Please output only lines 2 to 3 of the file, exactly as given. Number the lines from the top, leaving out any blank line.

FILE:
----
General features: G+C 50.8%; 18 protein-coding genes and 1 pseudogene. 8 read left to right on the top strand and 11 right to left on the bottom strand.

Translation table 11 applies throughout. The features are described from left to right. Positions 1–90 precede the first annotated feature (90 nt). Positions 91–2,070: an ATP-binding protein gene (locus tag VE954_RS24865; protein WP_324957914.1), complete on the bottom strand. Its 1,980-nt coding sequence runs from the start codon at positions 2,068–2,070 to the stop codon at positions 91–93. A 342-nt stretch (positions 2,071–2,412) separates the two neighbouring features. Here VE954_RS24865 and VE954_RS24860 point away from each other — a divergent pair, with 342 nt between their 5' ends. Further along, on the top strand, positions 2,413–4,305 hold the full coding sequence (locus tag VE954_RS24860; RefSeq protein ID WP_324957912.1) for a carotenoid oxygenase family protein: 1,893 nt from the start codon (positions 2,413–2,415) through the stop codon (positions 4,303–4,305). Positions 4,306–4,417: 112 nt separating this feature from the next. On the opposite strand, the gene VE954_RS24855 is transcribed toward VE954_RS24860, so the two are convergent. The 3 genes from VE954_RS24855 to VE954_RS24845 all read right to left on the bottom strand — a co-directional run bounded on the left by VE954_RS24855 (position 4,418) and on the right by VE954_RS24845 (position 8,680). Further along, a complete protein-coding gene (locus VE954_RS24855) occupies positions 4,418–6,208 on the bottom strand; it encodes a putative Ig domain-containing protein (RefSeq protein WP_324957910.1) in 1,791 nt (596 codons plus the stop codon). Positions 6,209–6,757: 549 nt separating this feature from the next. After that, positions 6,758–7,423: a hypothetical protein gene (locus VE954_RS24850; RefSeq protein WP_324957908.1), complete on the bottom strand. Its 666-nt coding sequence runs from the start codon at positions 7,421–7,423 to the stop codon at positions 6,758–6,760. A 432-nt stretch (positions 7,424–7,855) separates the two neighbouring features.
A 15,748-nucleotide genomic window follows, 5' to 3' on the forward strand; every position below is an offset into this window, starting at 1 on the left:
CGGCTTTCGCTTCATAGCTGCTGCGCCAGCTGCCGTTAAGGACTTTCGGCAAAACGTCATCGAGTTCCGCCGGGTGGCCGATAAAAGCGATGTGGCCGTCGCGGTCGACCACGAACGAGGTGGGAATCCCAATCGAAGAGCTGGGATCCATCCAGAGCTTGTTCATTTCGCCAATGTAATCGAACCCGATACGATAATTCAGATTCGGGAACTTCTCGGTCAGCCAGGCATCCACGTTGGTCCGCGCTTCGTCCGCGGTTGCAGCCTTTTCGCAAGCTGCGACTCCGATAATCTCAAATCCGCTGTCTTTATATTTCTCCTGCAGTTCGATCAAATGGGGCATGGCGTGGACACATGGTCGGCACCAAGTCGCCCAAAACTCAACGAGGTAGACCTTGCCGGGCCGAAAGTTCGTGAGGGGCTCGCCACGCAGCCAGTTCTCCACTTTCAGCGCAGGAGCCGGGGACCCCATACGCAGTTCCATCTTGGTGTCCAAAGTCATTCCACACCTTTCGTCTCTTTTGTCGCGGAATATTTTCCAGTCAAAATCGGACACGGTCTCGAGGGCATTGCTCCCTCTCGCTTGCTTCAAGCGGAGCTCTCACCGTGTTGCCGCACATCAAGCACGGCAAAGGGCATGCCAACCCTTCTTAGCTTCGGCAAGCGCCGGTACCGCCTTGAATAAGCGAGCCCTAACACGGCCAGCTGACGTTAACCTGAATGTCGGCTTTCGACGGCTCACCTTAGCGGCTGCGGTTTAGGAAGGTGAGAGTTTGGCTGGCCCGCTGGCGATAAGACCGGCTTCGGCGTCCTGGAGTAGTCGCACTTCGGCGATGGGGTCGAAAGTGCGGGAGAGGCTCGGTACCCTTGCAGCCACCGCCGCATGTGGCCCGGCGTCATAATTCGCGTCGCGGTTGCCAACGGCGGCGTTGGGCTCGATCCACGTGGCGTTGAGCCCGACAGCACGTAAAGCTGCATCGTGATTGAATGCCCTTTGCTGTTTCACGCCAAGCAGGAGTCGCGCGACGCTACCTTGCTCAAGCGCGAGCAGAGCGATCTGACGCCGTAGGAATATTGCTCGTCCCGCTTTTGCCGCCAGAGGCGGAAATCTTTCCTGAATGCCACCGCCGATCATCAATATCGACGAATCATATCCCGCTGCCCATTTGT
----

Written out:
Translation table 11 applies throughout. The features are described from left to right. Positions 1–90 precede the first annotated feature (90 nt). Positions 91–2,070: an ATP-binding protein gene (locus tag VE954_RS24865; protein WP_324957914.1), complete on the bottom strand. Its 1,980-nt coding sequence runs from the start codon at positions 2,068–2,070 to the stop codon at positions 91–93. A 342-nt stretch (positions 2,071–2,412) separates the two neighbouring features. Here VE954_RS24865 and VE954_RS24860 point away from each other — a divergent pair, with 342 nt between their 5' ends. Further along, on the top strand, positions 2,413–4,305 hold the full coding sequence (locus tag VE954_RS24860; RefSeq protein ID WP_324957912.1) for a carotenoid oxygenase family protein: 1,893 nt from the start codon (positions 2,413–2,415) through the stop codon (positions 4,303–4,305). Positions 4,306–4,417: 112 nt separating this feature from the next. On the opposite strand, the gene VE954_RS24855 is transcribed toward VE954_RS24860, so the two are convergent. The 3 genes from VE954_RS24855 to VE954_RS24845 all read right to left on the bottom strand — a co-directional run bounded on the left by VE954_RS24855 (position 4,418) and on the right by VE954_RS24845 (position 8,680). Further along, a complete protein-coding gene (locus VE954_RS24855) occupies positions 4,418–6,208 on the bottom strand; it encodes a putative Ig domain-containing protein (RefSeq protein WP_324957910.1) in 1,791 nt (596 codons plus the stop codon). Positions 6,209–6,757: 549 nt separating this feature from the next. After that, positions 6,758–7,423: a hypothetical protein gene (locus VE954_RS24850; RefSeq protein WP_324957908.1), complete on the bottom strand. Its 666-nt coding sequence runs from the start codon at positions 7,421–7,423 to the stop codon at positions 6,758–6,760. A 432-nt stretch (positions 7,424–7,855) separates the two neighbouring features.
A 15,748-nucleotide genomic window follows, 5' to 3' on the forward strand; every position below is an offset into this window, starting at 1 on the left: